Once your dog has learned the "sit" command and is sitting promptly most every time, you should begin to lengthen the amount of time that your dog can remain sitting. A fast sit is not of much use if he immediately jumps back onto all fours looking for something else to do. Your dog must understand that "sit" means "sit" and must remain sitting until he is released.
This is done by watching the dog closely once he sits. A dog’s body language will tell you a second or two in advance that he is thinking of breaking his sit. Once you learn what to look for, it is much easier to catch him before he actually commits himself to abandoning his sit. The signs are subtle, but usually are such things as the head turning from side to side, looking at or looking for something. The front feet often change position slightly. As the signs progress, you will notice the rear end beginning to "wiggle" around, signaling his intent to bring it up off the ground.
Keep in mind that a young dog or an untrained dog will almost always break a sit when someone approaches. It is right at this time, before your dog even gets up, and before the dog is showing those subtle, wiggling, antsy signals that he should be re-commanded to sit, in conjunction with either a low-level reminder on the remote trainer or a leash tug. This will interrupt your dog’s wayward thoughts of getting up and will cause him to look at you. Softly say "good dog", but remember that this praise should be enough to build his confidence that he is, indeed, doing what is pleasing to you, but not so much praise that he gets excited and jumps back onto all fours in celebration. Keeping the approaching person at a bit of a distance, or having them approach slowly will be helpful as the dog learns self control.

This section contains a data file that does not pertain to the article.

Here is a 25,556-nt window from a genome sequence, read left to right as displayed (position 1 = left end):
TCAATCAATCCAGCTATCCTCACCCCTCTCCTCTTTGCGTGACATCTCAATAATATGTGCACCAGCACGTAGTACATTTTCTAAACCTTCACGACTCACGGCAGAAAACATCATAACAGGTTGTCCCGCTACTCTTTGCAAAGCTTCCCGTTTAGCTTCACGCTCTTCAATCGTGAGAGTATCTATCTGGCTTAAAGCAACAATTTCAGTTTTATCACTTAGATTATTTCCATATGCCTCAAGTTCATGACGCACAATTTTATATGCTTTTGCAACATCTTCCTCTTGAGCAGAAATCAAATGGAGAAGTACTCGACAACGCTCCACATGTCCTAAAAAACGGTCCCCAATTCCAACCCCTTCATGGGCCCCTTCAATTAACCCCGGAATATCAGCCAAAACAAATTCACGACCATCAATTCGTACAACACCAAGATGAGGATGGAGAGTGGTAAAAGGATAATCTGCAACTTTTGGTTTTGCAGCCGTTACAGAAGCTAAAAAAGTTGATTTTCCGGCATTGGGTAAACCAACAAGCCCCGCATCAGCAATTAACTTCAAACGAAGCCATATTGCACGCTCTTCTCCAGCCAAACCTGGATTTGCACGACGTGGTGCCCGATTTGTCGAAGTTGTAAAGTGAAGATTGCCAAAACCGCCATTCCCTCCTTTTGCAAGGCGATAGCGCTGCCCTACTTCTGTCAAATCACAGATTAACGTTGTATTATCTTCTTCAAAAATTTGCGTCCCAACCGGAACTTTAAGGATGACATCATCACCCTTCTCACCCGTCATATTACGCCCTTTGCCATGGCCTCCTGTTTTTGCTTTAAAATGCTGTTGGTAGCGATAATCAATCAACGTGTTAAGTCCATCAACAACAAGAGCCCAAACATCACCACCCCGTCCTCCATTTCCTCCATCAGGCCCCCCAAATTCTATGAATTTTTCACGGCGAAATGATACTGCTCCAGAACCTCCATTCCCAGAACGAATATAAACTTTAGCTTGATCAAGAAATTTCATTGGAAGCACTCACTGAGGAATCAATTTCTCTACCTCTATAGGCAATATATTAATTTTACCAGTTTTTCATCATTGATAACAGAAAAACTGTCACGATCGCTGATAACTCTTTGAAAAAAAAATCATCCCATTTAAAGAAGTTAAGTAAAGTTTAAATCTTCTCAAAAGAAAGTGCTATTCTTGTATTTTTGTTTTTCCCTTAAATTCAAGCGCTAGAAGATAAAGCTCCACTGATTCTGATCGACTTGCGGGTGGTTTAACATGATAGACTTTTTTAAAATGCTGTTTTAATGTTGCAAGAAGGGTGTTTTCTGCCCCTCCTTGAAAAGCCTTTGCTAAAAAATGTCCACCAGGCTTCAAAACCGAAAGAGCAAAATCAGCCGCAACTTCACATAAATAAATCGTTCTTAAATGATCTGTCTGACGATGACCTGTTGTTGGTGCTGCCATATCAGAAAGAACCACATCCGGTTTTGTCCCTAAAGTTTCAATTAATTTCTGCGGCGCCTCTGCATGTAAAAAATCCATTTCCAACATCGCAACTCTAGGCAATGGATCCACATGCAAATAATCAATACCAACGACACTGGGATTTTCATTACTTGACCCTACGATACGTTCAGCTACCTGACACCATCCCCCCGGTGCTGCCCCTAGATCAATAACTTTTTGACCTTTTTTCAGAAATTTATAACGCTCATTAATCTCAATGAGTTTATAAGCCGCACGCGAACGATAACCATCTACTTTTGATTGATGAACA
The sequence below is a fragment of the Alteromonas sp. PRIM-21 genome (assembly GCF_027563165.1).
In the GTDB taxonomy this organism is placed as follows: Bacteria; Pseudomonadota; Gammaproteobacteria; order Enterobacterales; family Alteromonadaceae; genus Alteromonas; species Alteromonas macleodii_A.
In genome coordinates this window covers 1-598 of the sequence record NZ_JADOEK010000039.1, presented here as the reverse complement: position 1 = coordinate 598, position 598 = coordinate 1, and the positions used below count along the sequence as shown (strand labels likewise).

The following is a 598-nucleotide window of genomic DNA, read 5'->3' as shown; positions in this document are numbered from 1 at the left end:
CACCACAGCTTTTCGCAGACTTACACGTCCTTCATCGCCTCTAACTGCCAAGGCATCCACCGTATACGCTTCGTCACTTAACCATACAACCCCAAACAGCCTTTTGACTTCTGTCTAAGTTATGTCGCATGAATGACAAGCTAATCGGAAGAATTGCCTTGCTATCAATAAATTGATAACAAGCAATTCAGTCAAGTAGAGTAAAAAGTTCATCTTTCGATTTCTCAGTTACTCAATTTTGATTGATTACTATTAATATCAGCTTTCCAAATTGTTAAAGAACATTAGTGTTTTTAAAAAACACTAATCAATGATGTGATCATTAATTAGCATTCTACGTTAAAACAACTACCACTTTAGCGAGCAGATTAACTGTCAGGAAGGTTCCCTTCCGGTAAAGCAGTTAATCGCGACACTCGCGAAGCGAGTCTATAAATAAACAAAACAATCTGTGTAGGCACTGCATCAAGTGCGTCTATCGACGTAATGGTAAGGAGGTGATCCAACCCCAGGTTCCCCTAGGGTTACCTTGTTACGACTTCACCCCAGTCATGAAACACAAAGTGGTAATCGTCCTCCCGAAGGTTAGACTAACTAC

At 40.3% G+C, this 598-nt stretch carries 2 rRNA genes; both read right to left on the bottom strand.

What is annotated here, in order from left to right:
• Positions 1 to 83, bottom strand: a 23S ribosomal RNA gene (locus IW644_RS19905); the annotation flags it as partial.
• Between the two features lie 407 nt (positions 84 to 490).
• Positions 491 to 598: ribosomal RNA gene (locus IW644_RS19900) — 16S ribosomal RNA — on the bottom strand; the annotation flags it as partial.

Gradually extend the amount of time your dog can sit and the distractions under which he will remain. Once you are seeing that your dog has just about maxed out his patience, be sure to give the release command of "free!!!" as a way of telling him that he is no longer under the command to stay seated. This eliminates confusion on the part of your dog. When he learns that "sit" means "sit" until he hears "free!!!", he will not be so likely to just get up whenever the urge strikes him or when he realizes that you’re no longer paying attention to whether he’s sitting or not. Make sure you teach your dog to remain attentive to command before you entrust him with being accountable for his actions when under distraction (either yours or his). During the formative, developmental training stages, you must remain focused on your dog while he learns.
Anticipating distracting situations and helping your dog to remain attentive to command is a skill that is learned. No "stay" command is needed when "sit" means "sit" every time, until released. It’s the KIS approach – Keep It Simple. Your dog will learn faster and you will see better, more reliable results.